Kevin: I have to say that I found reading that David Sessions thing more entertaining than you did. I found this part particularly intriguing:
But here is just another exercise in the human tendency to call politics we like good and politics we dislike bad. Marxism hasn’t “done” these horrors, human beings have. (Conservatives have a simple formulation of this idea, namely “Guns don’t kill people, people do.”) Marxism didn’t “breed monsters” as much as future monsters adopted a label that had the power to inspire public hope and mask totalitarian designs. Not to say that the revolutionary aspirations of Marxism didn’t sustain their various totalitarian delusions, but Williamson’s body-counting is a prime example of how Marxism is the one of the only doctrines allowed to be blamed for its crimes. Presumably Williamson has not abandoned his Christianity because millions have been put to death in its name, but he clearly expects us to toss Marx for that reason.
On the one hand, I think Sessions is right that there’s a human tendency to call politics we like good and politics we dislike bad. Of course, one of these reasons we call politics we dislike “bad” is because we dislike bad politics. I dislike Maoism because I think Maoism is bad. This isn’t merely a tomaytoh-tomahtoh thing. Maoism is bad.
Having toiled in the fields of Fascism and fascism for several years, I find Sessions’s assertion that Marxism didn’t “breed” monsters interesting on several levels (we’ll leave aside the fact that you don’t get anything called Fascism without having Marxism first). I think he’s right that monsters adopted the label to mask totalitarian designs. You’d think Sessions would noodle that half-formed thought a bit more. He seems to cavalierly dismiss the obvious historical fact that there was something terribly attractive about Marxism that attracted monsters beyond its mere “revolutionary aspirations.” Moreover, I’d add that there’s something about Marxism’s inherent rejection of existing institutions and morals that not only gives totalitarians a lot more room to maneuver but also encourages the incubation of monsters. Stalin and Mao wouldn’t have found a comfortable home among revolutionary democrats or even anarchists.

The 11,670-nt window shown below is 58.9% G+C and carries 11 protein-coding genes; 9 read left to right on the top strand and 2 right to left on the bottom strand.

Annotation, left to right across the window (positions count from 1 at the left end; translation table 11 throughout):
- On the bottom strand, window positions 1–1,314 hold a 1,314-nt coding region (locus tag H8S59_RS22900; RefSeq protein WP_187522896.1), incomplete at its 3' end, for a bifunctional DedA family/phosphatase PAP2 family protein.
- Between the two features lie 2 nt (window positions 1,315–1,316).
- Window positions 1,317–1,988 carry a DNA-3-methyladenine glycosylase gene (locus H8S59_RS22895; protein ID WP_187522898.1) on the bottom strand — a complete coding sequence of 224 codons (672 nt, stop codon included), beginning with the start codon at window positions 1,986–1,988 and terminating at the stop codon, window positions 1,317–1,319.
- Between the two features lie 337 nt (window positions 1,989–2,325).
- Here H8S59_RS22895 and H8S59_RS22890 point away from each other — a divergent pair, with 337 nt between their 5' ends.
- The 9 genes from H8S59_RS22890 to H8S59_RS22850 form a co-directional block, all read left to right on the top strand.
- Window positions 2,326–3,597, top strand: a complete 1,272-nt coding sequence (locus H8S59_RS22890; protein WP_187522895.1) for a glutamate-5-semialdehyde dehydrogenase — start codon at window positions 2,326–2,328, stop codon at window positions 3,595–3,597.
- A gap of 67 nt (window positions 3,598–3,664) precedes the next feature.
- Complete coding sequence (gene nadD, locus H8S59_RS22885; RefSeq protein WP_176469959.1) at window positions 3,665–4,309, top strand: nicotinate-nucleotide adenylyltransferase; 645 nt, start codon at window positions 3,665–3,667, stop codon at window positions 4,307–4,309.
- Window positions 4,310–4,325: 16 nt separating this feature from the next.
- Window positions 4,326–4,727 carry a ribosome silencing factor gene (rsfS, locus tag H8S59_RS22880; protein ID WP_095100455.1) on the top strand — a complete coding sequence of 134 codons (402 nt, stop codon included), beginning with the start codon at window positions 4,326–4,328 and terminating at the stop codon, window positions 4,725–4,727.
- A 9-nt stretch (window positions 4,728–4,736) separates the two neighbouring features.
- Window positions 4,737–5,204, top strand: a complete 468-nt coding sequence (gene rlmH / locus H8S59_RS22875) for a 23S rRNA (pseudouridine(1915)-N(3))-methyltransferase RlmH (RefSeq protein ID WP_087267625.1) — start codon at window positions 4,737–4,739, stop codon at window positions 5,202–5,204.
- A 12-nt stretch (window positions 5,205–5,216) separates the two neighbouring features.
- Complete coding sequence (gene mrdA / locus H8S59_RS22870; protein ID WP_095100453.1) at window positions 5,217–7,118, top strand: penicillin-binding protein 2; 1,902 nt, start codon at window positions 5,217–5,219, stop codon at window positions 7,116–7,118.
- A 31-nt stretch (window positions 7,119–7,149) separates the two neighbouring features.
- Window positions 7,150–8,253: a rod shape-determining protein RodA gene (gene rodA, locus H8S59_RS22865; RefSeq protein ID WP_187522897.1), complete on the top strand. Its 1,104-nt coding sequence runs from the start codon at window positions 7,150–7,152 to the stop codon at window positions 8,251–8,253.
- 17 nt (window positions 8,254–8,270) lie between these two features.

But the confusion continues. His reference to the conservatives’ “simple formulation” that guns don’t kill people, people do, strikes me as a horrible category error. Marxism isn’t a gun. And very few people have been killed in the name of “gunism.”
But it’s when he writes that your “body-counting is a prime example of how Marxism is the one of the only doctrines allowed to be blamed for its crimes. Presumably Williamson has not abandoned his Christianity because millions have been put to death in its name, but he clearly expects us to toss Marx for that reason.”
Hmm, where to begin? First of all, Sessions concedes that Marxism’s crimes are “its crimes.” Should we not blame it for its crimes? What an odd formulation. If they are Marxism’s crimes, what else shall we blame them on?
Regardless, is that true? Not from where I’m sitting. What doctrines aren’t held accountable for their crimes? I can’t think of any. Even libertarianism is blamed, by the Left, for the things it didn’t do. But, if anything, Marxism is one of the few doctrines that isn’t held accountable nearly enough. More people have been murdered in the name of socialism than in the name of any other doctrine, by far, even if you don’t count German National Socialism as Socialism. And yet if I called Sessions a “socialist” very few people would take me as saying he’s in favor of genocide. Lots of decent mainstream people across the West call themselves socialists without fear of being accused of aiding and abetting mass murder. I don’t think self-declared socialists are automatically in favor of mass murder. But it also seems to me Marxists generally get off very easy indeed for the crimes of their ideological confreres.
And let’s talk about Christianity. “Millions” have been “put to death” in the name of Christianity? Really? Show your data please, Mr. Sessions. I’m sure you could get up to “millions” if you count every casualty of war from the Roman imperial edict of 315 until, say, the 18th century. But this assumes that the bloodshed of European nationalism was driven by Christianity rather than in spite of it. Yes, the number of people who were literally “put to death” in the name of Christianity is still shameful — as the Catholic Church has admitted and apologized for — but it comes nowhere near the numbers fueled by Marxist movements. And yet, the disciples of Marxism, unlike Christians, are often loath to apologize for their crimes.
The simple fact is that there is something to Marxism that creates opportunities for “body-counting” that doesn’t exist in Christianity. One of the lethal ingredients is surely the Marxist tendency to reduce life to crude material forces and inconvenient humans to expendable obstacles. This is why Marxism’s penchant for central planning is so dangerous. As you (Kevin) point out in your book, central planners are destined to work in ignorance because of what Hayek calls the “knowledge problem.” As the real world refuses to comply with Five Year Plans, the fact that there’s nothing in Marxist dogma that prevents Marxist planners from trying to bend, fold, and mutilate the reality of humanity to conform to some theoretical blueprint.